T.C. Raghavan, C.J.
1. The main question in this revision petition arising out of a proceeding under Section 488 of the Code of Criminal Procedure is a fairly interesting question though a short question. The Sub Divisional Magistrate has held that the petition for maintenance was filed by the first respondent, the wife, after the petitioner divorced her. Still, the Magistrate has held that, since the personal law of the parties, the Mahornedan law, allows maintenance for the wife for the iddat period (3 months and 10 days after divorce), the wife is entitled to maintenance for that period.
This conclusion of the Sub-Divisional Magistrate appears to be erroneous, in view of the very language of Section 488 (1) of the Code of Criminal Procedure and more so. in view of the decision of this Court in Abdurahiman Musaliyar v. Neliyaparambath Ayissu : AIR1962Ker234 . where Govinda Menon J., following the decision of the High Court of Jammu and Kashmir in Ahmad Giri v. Mst. Begha AIR 1955 J & K 1 : 1955 Cri LJ 1067 has held that the woman must be a wife at the time of filing the application under Section 488 of the Code. The learned Judge has pointed out that, under the personal law. she might be entitled to maintenance for the period of iddat. but she can have that only in a Civil Court and not under Section 488 of the Criminal Procedure Code, if she was not a wife at the time of filing the petition.
2. In this connection (though it may not be strictly necessary for the purpose of this case). I may just refer to another decision of this Court by Anna Chandy J. in Aboobaker v. Kadeesa (1966 Ker LT 857). In that case, the divorce came after the filing of the petition: that is, the written statement of the husband in the petition was treated as divorce. And Anna Chandy J, has held that, since, at the time of filing the petition, the woman was a wife, the petition was maintainable; and that, since the divorce came after the filing of the petition, she was entitled to maintenance for the period of iddat. The learned Judge has also held that this applies to Hanafis whose personal law required payment of maintenance during the iddat period.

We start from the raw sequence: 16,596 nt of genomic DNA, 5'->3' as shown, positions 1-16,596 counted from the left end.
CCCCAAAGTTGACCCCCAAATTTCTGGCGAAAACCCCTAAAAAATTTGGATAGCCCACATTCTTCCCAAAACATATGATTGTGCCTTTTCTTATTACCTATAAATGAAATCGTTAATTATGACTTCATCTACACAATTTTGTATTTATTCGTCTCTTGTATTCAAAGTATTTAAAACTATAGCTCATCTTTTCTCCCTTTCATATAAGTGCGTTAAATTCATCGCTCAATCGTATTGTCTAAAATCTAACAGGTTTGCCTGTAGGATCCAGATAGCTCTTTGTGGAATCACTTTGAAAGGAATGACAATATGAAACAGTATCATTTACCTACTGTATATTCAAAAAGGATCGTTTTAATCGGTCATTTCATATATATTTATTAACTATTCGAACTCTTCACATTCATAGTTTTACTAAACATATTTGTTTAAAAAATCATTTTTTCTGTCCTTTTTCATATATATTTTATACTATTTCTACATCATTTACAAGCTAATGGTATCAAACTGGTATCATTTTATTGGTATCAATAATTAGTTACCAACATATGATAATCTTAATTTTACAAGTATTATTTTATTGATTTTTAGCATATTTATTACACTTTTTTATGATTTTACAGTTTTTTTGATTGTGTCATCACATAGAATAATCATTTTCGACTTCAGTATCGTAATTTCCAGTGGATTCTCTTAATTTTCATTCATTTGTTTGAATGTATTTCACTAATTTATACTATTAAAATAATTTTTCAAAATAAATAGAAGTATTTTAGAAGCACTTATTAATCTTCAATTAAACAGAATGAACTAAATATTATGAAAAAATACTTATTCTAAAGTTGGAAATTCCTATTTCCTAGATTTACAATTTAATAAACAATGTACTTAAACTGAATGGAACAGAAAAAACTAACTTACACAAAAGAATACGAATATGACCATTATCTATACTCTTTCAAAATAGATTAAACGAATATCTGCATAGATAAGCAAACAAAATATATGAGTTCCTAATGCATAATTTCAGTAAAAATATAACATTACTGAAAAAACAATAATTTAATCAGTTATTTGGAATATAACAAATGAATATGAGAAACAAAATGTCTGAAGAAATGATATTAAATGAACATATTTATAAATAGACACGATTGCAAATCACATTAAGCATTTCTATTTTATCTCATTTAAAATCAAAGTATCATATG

Thus, the position is that the woman must be a wife at the filing of the petition; that in the case of Hanafis the woman is entitled to maintenance for the period of iddat also in such a case, and in the case of Shafis. if the wife was irrevocably divorced, the woman is not entitled to maintenance during the iddat period, i.e., she is entitled to maintenance only till the divorce.
3. Now that thg first respondent was not a wife at the. time of filing the petition, she is not entitled to maintenance under Section 488 of the Code of Criminal Procedure. Whether the parties are Shafis or Hanafis and whether the first respondent is entitled to maintenance during the period of iddat does not arise in this case, because, as indicated already, that question can arise only in a case where the woman was a wife at the time of filing the petition and the divorce came thereafter1 in a case where the divorce was before the filing of the petition, the question of maintenance for the period of iddat does not arise, since such a question can arise only in a civil court and not under Section 488 of the Code of Criminal Procedure.
4. The next question relates to the quantum of maintenance allowed to the second respondent, a child of four years. The counsel of the petitioner has claimed that the amount of Rs. 40/- per month allowed by the lower court for the child is unduly high. I do not think that the circumstances and the facts pointed out by the Sub Divisional Magistrate in his judgment will justify this contention. The petitioner is an Arabic teacher; and he has some property also. Therefore, I do not think that the amount of Rs. 40/- is unduly high.
5. The revision petition is allowed in part; and the decision awarding main-tenace to the wife is set aside. The maintenance awarded td the child is upheld and to that extent the revision petition is dismissed.